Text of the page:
There were 2 amendments since the inception of the Condo-Hotel. Both have nothing to do with the ROFR. So no, it was and still is valid. It took us a long time to fight them, but since we did it once, after that we did not have a problem obtaining the Certificates. It was because the Association did not have any intention to use their Right of First Refusal.
Now, that a new company took over the Master Association, and in the Second Amendment set that they are the successful declarant, they demand it. And plus demanded the appraisal to go with it. Agents and owners are bewildered, but the Section dealing with ROFR clearly states:
If they want to see whether it is worth for them to use the ROFR, they need to know the true value of the unit. It is then reasonable to demand the appraisal.
On day one we start with a Notice to the Association by certified mail return receipt requested. Only after we resolve the ROFR issue can we request the Estoppel. So, when agents do not even know about ROFR, and request the Estoppel, don’t get upset with delays.
But this is when you know about the ROFR, and the procedure, and the Estoppel, and all that. Of course, there are tons of this that we do not know. Nancy mentioned that if the appraisal comes at more than 10% off the purchase price, the Association refuses to approve the sale. This raises the eye-brows.
I did not find anywhere in the Declaration, By-Laws, or Rules & Regulations a word about the right and/or duty of the Association to approve a buyer and the right to reject the sale based on the price, or any other matter whatsoever. This could be an “invention” by a zealous Association or NCL Owner (Non-Condominium Lot- Master Association). I did not read it line by line, I surfed through it, but I doubt I missed it.
If you ever had the pleasure of reading this “legalese”, you know that it is not easy to understand. Nancy wrote that she was carefully reading what I sent her, but she had difficulty understanding it.
Yes, it is not an easy reading.
After going back and forth, after her diving in the endless sea of conflicting information, she finally wrote to me: “I think if anyone can (sell) it will be you 👍”. And then “I’m being contacted by other owners, and I don’t want any more listings there.” So, she referred them to me.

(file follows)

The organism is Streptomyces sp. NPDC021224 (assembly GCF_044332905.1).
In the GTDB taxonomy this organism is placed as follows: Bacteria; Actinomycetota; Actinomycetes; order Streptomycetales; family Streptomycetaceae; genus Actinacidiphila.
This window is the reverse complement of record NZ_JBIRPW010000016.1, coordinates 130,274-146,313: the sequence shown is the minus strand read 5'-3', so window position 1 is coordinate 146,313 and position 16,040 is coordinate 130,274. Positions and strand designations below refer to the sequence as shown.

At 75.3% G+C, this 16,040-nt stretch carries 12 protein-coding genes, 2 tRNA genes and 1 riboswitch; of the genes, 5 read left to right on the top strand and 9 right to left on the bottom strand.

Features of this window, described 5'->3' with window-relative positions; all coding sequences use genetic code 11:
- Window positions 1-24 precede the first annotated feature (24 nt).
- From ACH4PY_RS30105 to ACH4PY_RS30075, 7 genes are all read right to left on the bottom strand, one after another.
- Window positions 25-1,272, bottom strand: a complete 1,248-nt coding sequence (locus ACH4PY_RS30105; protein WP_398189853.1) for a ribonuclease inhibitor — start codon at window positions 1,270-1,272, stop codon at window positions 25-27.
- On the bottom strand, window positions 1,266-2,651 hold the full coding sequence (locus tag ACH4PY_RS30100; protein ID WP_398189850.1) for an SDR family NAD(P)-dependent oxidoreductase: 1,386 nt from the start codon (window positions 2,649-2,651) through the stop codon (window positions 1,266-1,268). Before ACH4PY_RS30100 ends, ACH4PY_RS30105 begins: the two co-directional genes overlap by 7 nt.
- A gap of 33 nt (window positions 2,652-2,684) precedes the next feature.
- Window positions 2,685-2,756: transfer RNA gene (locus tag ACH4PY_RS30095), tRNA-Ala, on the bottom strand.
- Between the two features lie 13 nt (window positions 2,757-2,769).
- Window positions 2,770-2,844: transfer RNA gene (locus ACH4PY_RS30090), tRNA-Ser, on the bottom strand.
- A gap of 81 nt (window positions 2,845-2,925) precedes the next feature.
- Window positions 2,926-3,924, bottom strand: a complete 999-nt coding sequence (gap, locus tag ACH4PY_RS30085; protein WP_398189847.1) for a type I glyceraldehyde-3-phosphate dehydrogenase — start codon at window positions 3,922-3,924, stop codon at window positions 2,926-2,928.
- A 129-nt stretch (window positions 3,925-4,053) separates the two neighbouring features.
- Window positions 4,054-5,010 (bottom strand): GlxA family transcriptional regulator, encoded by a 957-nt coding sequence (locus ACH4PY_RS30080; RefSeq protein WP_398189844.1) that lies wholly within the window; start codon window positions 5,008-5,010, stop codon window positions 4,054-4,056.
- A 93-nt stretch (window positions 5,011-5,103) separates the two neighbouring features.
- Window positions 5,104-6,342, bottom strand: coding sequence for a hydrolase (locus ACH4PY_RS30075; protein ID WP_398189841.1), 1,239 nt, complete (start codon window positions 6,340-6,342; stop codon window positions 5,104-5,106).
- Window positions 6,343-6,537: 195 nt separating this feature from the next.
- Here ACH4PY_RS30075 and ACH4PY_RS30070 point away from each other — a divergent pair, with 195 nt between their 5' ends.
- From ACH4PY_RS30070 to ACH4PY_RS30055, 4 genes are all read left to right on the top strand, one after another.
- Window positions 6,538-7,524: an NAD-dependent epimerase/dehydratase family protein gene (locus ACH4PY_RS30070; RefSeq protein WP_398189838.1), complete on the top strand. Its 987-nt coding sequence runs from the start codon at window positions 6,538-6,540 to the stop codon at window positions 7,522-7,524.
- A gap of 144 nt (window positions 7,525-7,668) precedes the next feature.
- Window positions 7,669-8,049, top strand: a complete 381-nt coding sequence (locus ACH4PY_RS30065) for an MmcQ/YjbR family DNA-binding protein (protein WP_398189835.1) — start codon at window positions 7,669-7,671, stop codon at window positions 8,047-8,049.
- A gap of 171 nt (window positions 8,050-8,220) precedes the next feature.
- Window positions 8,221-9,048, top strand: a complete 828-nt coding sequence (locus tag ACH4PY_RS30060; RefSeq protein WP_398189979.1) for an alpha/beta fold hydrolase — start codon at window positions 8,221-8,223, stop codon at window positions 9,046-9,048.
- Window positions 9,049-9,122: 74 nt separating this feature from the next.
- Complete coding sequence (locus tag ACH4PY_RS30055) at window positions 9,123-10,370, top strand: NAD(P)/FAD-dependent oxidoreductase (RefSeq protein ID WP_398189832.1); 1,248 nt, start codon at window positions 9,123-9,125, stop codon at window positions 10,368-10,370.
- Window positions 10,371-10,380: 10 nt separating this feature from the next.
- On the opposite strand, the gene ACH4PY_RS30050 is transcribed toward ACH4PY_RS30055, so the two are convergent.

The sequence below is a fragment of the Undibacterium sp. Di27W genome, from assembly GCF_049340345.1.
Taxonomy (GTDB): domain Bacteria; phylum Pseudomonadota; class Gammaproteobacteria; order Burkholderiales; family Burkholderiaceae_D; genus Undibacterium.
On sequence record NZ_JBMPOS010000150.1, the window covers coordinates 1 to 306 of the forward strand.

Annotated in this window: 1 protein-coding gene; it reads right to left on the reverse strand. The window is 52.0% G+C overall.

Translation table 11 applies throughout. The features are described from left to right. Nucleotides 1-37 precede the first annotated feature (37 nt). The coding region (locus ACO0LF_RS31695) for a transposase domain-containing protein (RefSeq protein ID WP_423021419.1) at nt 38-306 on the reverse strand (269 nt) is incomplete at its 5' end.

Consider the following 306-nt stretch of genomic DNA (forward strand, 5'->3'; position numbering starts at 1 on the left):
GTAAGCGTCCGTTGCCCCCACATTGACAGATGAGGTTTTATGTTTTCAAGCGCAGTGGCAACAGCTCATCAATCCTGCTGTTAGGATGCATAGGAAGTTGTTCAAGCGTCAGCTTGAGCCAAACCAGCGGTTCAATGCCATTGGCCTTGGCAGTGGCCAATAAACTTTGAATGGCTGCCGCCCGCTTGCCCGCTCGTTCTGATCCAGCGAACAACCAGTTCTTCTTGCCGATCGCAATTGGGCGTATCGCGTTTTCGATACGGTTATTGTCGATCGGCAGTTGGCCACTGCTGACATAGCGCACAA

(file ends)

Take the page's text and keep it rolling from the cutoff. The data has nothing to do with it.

Agents from Orlando, St. Augustine, Jacksonville, Ocala, Gainesville ask questions about condo-hotels (including the Plaza). And when I try to explain that this is complicated and suggest that they Google and read about condo-hotels in Daytona or go to my page about condo-hotels in the area, and this link about The Plaza Resort & Spa, they frown. They say that they are licensed agents and do not get information from Google.
As if using Google to learn is a crime…
To the owners of units in The Plaza Resort & Spa
You do not have to hire me if you do not want. But when hiring an agent/broker to sell your unit, get someone familiar with the issues and knowing what to do to get to a successful closing. The least you can do is give them this article, so that they can grasp the complexity of issues and the process. What I wrote here is not all, it is like an iceberg, and this is the tip of it, but it might help you to better understand the issues and be able to convey them to your agent. Do not expect the agent to know them until s/he proves to you that they do.
To the agents/brokers
If grasping the voluminous governing documents of the Plaza Resort is foreign to you, do not fool yourself. Even if you sold here before. If the Seller is your first priority, either serve them well, or refer to those who can. It may turn to be your hardest sale for the smallest commission check. This is the reality.
P.S. To read about ROFR, go to bottom of page 38 of the Declaration of Condominium and read the Section about Conveyance. If you have trouble with finding it, email me or call me 386-405-4408 and I will forward it to you.